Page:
What if God as judge is different than our judges?  What if Biblical judgment is different than ours?  What if God is not trying to find out what is wrong with us to condemn us?  What if what God is trying to do is more like a recall?  "I know there is something wrong, I know what it is, and I can fix it if you let me.  This is what will happen if you do, this is what will happen if you don't."  Will you put on these glasses and see if you like the view? 


Scriptural evidence shows that the Father does not condemn us.  He is as interested in us being saved as the Son. One example is Romans 8:5, "But God commendeth his love toward us, in that, while we were yet sinners, Christ died for us"


Christ didn't die in order to create love in God's heart for us. No, Jesus insists that the Father's love is the source, not the consequence, of the atonement (John 3:16, 17). God doesn't love us because Christ died for us; Christ died for us because God loved us. It was The Father who sent Jesus.  The atonement of Christ was not offered to persuade the Father to love those whom He otherwise hated. The death of Christ did not bring forth a love that was not already in existence. Rather, it was a manifestation of the love that was eternally in God's heart. Jesus never had to persuade the Father to love us.  Notice how He insists on this truth on John 16:26, 27.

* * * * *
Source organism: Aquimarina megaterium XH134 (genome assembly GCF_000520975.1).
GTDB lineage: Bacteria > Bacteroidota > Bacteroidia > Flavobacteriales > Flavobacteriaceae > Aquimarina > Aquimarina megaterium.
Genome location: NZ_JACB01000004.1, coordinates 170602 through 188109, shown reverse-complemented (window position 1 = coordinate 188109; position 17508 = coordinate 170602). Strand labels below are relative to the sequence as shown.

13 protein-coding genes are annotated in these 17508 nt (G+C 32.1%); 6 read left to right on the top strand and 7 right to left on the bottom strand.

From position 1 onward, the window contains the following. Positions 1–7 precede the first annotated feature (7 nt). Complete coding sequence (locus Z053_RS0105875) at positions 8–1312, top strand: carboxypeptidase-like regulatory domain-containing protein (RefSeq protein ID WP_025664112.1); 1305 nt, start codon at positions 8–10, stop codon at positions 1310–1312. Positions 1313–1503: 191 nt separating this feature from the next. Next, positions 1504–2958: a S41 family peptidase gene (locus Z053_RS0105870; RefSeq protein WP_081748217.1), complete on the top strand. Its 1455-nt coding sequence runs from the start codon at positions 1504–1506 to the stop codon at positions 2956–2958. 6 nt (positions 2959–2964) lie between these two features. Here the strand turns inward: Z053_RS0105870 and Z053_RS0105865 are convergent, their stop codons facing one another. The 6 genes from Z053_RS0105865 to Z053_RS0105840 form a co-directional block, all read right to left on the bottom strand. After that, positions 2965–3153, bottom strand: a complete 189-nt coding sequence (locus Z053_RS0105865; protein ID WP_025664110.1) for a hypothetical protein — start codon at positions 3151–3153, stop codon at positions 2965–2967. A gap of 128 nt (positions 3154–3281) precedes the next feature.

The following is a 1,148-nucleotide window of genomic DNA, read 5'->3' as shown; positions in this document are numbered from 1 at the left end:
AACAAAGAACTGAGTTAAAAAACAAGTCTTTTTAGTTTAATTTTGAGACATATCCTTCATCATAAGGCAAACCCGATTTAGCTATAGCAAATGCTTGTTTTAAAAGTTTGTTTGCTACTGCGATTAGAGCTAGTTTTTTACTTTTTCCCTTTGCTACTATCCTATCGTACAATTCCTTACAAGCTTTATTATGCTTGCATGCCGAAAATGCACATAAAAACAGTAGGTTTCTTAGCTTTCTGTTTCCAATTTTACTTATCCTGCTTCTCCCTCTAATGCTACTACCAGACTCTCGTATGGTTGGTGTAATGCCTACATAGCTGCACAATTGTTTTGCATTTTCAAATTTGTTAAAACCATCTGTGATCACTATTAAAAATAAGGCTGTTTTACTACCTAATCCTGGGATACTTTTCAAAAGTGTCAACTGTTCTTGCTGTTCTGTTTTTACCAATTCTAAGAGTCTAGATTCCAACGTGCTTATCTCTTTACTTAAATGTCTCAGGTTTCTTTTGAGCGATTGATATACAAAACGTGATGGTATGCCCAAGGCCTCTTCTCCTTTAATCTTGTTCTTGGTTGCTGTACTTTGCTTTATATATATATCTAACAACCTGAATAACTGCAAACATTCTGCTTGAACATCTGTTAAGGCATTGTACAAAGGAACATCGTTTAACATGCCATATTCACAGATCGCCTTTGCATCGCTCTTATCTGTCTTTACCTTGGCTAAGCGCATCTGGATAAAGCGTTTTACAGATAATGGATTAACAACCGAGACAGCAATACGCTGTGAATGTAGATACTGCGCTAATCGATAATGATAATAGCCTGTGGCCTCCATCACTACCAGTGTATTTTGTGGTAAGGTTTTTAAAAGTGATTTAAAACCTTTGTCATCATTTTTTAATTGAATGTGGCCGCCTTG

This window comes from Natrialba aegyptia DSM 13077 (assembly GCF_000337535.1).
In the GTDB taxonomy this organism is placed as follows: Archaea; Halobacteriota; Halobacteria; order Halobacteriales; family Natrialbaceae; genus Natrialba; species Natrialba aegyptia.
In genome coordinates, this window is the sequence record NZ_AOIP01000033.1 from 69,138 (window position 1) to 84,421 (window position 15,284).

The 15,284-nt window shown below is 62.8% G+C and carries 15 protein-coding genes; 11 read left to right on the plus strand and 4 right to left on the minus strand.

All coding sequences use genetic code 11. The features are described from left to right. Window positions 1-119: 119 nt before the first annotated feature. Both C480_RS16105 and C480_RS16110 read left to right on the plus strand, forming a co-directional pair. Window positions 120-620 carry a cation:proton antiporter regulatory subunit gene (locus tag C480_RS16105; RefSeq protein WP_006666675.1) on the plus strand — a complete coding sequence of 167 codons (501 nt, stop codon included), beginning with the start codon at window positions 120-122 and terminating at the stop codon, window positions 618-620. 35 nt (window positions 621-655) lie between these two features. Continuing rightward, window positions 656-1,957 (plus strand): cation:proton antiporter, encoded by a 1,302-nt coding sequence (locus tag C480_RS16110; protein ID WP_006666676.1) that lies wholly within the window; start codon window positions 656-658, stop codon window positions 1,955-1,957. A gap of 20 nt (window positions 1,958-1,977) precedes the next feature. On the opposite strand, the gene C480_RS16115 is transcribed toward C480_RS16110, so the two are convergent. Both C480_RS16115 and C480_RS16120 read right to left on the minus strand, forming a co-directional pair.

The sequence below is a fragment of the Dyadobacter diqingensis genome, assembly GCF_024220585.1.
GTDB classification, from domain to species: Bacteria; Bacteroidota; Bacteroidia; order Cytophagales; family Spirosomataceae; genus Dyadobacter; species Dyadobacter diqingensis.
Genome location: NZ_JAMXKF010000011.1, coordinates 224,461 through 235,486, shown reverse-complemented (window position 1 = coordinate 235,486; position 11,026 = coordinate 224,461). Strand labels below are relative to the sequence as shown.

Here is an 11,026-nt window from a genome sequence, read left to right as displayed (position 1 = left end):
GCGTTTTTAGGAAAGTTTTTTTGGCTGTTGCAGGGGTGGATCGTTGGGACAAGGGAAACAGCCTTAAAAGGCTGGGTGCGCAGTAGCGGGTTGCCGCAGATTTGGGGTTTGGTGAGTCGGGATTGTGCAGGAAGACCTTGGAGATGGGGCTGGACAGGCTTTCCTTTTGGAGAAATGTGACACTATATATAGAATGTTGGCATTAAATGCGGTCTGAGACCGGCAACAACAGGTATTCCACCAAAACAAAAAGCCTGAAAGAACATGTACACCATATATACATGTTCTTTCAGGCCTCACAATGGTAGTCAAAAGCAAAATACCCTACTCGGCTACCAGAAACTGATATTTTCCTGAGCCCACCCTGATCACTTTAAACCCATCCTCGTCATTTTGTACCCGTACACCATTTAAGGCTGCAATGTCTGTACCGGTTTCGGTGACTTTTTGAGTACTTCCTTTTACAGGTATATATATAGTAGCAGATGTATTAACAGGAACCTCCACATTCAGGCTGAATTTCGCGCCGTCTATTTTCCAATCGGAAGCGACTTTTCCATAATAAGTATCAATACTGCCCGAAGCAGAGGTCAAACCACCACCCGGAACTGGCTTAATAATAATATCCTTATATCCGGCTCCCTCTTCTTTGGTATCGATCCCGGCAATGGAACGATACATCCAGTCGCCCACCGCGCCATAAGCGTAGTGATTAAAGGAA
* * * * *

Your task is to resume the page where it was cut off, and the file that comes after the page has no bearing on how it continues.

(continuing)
John 16:27 For the Father himself loveth you, because ye have loved me, and have believed that I came out from God.

John 16:28 I came forth from the Father, and am come into the world: again, I leave the world, and go to the Father.


Ellen White says that for the Father, "Christ was the medium through which He could pour out His infinite love upon a fallen world. 'God was in Christ, reconciling the world unto Himself' (2 Cor. 5:19)" (Steps to Christ, p. 13).  Do you like those spiritual glasses better?

Raul Diaz